Home > Conference: November 2009 > Michael Young’s keynote (Liveblog!)

Michael Young’s keynote (Liveblog!)

November 3rd, 2009

Michael Young introduces himself and offers himself as an example of a living “shift in thinking” – saying that his own thinking about knowledge has changed over time.

He talks about how his understanding of the relationship between schooling and social justice, particularly in relation to the curriculum, has changed a lot. Since the 1970s he has written about curriculum. Why did he start to change his own thinking?

1) from criticisms of his early work

2) by reading others’ ideas

3) by getting involved in trying to influence policy

4) through becoming a parent.

He mentions some of the big dilemmas he has seen in education in many countries – for example – how can we have both equity and excellence?Encountering these issues in other countries, he sees that they have a universal character of education tension…

Michael talks about some of the critiques of his 1970s book about Curriculum [he reads out some examples of critiques of the "Trotskyist" political implications of his books, for example, and by contrast,  how he was recently accused of being a "right-wing elitist"]. The emotional content of these reactions against his ideas interests him and he believes signals something important.

He tells three stories of phases of his life.

The first was himself as a young chemistry teacher. “I took the whole curriculum knowledge thing for granted. Chemistry for me, English for someone else, Mathematics for someone else”.

Second, as a young teacher educator. Now saw curriculum as an issue of power, whose knowledge? A political struggle. Wanted to see a “fairer” curriculum – though he didn’t know what this would look like.

Third, starting about a decade ago, he started to think that neither of his first two ways of thinking was quite right. He talks about some of his current views about knowledge, curriculum, learning.

The remainder of Michael’s talk are an exposition of these changes in his thinking over time, particularly about knowledge and curriculum,  illustrated by stories form his experience and career.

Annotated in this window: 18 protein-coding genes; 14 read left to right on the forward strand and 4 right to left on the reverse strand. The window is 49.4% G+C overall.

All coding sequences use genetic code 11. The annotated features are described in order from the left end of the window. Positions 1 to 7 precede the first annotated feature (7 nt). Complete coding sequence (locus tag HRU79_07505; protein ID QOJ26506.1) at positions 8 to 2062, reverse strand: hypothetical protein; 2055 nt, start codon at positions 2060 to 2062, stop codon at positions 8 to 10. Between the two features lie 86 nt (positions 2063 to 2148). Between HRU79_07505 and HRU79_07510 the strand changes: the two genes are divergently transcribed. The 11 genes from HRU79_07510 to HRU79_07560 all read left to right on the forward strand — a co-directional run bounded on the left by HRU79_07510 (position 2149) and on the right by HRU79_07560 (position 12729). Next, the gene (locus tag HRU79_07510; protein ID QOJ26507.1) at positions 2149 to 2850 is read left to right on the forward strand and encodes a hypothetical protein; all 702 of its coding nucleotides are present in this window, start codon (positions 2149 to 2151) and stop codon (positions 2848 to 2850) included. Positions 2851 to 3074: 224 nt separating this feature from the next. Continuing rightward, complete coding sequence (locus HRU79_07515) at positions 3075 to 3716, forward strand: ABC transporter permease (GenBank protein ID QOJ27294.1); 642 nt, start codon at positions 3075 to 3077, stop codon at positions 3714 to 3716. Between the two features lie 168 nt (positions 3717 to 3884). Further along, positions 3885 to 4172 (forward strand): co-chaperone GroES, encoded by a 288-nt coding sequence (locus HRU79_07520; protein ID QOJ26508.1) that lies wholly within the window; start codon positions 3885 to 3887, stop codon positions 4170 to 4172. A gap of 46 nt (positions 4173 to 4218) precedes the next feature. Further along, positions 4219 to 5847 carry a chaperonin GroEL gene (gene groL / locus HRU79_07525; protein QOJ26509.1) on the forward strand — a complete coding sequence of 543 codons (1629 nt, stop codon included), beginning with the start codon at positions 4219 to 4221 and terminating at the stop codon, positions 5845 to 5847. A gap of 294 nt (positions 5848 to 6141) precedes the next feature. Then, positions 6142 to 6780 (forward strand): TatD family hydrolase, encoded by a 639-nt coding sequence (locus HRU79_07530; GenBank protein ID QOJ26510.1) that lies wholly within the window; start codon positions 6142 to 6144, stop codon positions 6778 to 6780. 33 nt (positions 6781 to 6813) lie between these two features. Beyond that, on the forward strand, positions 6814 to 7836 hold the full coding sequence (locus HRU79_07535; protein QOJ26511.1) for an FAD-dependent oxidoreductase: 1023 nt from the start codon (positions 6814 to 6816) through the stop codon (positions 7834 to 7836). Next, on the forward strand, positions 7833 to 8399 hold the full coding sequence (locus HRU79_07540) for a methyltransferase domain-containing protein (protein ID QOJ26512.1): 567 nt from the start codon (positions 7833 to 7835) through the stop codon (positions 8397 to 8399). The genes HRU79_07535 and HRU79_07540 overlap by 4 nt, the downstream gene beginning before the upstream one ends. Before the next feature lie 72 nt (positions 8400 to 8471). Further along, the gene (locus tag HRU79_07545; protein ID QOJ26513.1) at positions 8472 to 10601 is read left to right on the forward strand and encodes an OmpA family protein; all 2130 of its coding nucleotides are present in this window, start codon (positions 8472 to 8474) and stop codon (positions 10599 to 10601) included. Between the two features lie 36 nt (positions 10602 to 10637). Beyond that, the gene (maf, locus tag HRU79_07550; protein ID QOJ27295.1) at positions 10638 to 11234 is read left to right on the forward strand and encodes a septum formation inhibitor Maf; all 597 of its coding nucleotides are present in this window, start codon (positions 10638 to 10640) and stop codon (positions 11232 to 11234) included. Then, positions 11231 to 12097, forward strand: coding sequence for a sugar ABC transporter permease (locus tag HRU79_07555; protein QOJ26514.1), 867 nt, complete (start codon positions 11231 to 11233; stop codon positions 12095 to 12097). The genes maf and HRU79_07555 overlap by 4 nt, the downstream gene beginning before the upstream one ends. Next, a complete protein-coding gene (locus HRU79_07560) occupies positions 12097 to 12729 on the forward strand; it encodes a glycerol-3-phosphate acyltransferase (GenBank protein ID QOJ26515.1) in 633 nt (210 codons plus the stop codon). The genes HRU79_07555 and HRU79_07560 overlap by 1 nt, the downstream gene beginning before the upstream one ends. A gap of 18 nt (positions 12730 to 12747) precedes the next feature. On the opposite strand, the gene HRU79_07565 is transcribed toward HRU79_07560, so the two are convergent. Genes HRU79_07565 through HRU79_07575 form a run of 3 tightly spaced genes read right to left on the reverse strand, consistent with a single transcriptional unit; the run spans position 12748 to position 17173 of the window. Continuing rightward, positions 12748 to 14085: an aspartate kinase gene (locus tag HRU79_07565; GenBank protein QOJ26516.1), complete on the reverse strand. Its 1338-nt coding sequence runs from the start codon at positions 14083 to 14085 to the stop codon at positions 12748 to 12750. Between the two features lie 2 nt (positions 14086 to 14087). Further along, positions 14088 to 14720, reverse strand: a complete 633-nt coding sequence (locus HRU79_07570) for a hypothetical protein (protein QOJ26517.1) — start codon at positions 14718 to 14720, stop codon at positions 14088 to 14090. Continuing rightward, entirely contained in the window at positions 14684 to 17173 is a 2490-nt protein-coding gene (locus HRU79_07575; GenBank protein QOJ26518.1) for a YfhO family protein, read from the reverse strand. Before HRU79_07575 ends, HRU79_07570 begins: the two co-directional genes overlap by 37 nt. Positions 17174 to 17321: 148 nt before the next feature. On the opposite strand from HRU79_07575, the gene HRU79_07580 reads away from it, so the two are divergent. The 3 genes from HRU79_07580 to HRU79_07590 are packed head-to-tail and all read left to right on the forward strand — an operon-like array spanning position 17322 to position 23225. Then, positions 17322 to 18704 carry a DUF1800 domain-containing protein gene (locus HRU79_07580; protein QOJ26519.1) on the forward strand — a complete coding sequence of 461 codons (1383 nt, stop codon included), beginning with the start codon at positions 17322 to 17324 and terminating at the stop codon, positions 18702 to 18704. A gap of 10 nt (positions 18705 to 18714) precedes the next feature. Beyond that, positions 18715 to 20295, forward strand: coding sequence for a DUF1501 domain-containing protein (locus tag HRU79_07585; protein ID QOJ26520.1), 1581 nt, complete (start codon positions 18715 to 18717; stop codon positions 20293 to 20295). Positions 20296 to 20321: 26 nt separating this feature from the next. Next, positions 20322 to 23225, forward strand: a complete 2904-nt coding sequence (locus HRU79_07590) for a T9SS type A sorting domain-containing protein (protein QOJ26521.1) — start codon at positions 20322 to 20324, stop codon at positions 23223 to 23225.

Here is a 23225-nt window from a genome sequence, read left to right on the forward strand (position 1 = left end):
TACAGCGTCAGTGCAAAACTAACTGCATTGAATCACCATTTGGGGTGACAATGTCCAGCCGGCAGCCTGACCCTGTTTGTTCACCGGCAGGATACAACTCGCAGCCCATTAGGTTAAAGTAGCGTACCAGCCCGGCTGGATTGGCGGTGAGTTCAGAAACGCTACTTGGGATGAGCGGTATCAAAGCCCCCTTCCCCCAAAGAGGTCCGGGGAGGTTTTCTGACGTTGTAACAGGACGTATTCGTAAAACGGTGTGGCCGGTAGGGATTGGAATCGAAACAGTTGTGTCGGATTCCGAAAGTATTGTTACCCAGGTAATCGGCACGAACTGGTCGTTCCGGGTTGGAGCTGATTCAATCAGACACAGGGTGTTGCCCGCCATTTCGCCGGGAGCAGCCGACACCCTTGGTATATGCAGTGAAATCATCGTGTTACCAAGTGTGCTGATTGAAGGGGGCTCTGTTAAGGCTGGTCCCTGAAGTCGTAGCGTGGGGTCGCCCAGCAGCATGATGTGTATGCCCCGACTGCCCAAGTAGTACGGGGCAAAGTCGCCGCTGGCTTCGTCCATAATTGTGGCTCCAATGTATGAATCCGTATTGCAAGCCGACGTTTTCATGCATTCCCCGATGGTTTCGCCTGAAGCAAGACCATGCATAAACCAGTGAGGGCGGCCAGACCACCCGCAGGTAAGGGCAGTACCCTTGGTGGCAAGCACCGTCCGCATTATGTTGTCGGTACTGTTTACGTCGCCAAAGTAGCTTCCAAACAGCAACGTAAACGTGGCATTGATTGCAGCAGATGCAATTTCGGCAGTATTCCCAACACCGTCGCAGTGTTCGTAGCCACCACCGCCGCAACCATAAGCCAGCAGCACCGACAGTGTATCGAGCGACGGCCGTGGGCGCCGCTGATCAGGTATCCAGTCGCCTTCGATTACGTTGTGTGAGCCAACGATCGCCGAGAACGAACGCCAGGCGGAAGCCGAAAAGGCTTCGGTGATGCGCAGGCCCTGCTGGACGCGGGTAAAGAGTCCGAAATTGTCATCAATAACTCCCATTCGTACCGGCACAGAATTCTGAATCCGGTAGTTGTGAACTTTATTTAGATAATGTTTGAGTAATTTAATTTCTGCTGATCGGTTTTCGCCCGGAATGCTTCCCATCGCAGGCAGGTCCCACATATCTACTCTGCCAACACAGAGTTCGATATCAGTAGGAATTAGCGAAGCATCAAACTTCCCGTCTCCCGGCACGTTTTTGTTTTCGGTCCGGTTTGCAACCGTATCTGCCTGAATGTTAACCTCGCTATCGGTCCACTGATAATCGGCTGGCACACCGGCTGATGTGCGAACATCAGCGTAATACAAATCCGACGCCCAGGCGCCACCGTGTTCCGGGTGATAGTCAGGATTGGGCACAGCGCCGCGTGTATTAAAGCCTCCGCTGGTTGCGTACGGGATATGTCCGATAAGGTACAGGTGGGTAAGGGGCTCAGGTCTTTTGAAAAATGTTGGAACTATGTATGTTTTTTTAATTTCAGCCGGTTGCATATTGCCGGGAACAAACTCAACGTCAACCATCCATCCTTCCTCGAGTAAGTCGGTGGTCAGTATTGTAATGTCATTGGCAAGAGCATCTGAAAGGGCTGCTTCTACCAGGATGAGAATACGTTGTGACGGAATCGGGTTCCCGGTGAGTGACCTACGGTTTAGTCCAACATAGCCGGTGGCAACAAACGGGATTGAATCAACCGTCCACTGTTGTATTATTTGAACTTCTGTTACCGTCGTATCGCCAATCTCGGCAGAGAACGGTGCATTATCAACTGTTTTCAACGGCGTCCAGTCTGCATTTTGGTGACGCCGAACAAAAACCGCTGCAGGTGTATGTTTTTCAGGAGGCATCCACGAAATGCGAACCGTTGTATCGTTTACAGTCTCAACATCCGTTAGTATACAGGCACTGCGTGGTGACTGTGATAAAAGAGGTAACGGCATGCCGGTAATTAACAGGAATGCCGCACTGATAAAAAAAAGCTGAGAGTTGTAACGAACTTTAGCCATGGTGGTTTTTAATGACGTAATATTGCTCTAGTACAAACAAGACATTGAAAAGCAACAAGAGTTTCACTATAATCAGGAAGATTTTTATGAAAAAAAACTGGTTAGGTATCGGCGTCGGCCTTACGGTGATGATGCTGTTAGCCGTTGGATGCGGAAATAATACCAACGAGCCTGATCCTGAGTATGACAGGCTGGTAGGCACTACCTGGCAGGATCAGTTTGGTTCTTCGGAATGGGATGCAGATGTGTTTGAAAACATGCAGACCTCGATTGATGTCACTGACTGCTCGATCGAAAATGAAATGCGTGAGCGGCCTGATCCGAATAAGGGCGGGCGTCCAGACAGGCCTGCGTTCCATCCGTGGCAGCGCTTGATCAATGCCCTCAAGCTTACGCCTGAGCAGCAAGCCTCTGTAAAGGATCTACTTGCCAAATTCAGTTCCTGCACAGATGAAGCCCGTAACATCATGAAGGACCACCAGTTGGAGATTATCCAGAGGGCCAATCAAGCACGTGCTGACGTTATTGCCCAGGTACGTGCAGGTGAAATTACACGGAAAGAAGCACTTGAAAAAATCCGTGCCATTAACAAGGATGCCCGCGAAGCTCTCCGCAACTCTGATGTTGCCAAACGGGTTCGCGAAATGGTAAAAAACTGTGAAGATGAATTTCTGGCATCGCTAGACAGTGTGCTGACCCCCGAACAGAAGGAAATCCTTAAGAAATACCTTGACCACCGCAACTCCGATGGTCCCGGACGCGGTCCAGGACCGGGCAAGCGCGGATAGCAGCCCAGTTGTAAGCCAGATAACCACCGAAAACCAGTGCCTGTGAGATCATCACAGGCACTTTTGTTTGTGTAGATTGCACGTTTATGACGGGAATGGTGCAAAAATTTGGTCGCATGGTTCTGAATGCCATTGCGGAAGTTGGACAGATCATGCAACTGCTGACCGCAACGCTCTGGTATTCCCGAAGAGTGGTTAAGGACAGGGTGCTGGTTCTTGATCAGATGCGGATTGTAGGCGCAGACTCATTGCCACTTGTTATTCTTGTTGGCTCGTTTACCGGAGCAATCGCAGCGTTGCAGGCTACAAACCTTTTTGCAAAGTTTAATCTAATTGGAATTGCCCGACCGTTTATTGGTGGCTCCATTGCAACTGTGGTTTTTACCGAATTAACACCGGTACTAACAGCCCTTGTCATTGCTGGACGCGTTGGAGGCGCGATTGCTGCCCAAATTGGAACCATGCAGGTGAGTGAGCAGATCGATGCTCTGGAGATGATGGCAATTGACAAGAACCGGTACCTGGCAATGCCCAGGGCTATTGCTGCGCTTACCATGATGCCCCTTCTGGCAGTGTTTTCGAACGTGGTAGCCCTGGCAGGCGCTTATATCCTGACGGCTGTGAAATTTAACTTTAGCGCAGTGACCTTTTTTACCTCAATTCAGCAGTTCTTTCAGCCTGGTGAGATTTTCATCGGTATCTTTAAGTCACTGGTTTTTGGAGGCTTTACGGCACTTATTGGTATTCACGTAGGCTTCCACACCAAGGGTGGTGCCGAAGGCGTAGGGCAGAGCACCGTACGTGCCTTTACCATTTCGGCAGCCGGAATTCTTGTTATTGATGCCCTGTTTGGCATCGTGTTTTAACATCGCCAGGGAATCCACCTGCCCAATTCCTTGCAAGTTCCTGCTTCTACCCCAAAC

This liveblogger, unfortunately, is not quite fast enough to capture all of these ideas as they unfolded in Michael’s talk – here’s hoping that theShifting Thinking media team will grab him for a short video interview after the talk so we can share with the world some of the main points covered in this talk!

Blogreaders, what are some of the main ideas, messages, conclusions, questions, and challenges raised for you by Michael’s talk?

Conference: November 2009 , ,

  1. Ruth Fearnley
    | #1

    Ah, the trouble of trying to portray gentle sarcasm in this forum (how do we do italics?).

    I don’t agree with a school behind walls as the be all an end all. Now without sarcasm – schools, please remould your idenitities.

  2. | #2

    Things that could be learned in a mall:
    - Globalisation, Social justice, sustainability: where do these products come from? Who made them, and under what conditions? Who designed them? How are they being marketed to us? What was the impact of their production on the environment?
    - Cosmopolitanism: who are all these other people around me? How and why are their lives, backgrounds, histories, languages, cultures, and beliefs different to mine? What does it mean to be a cosmopolitan citizen in a globalised world?

  3. | #3

    I don’t know, I like the image of schools as a marketplace of ideas, with real people interacting, moving, having public and private conversations, trading knowledge, building knowledge, and pausing to grab a bite from the food court before launching into the next wave of energetic idea exchange, trade, and knowledge-building action :)

  4. Ruth Fearnley
    | #4

    Why Not Shopping Malls?

    One of the questions asked of Michael about experiential knowledge vs. powerful knowledege elicited the response (not word for word) that if there is not going to be the transmission of powerful knowledge, then why have schools and not shopping malls (with knowledge as a consumer product).

    Schools, cling hard to your identity or you may end up a mall…

  5. | #5

    More live tweets:

    @RobynjBaker Given we need to be somewhat selective in thinking about curriculum what constitutes the most important powerful knowledge now?

    @junofish @shiftingthinkng good point about who decides on what is powerful learning?

    @StephaniePride @shiftingthinkng Michael Young blurred the distinction between curriculum & “cannon” the hegemony of cannon can delimit powerful knowledge

  6. | #6

    The Q and A after Michael’s talk was quite lively – sorry I wasn’t quick enough to type them all!

    Some livetweets:

    @NIckiDow dollar power equals powerful knowledge?

    @muzza299 The truth is the biggest lie of all… (X-files)

  7. Dale
    | #7

    How does one know what constitutes ‘powerful knowledge’? For example, teenage novels are one thing compared to those who are winning Booker Prizes and Pulitzer Prizes.

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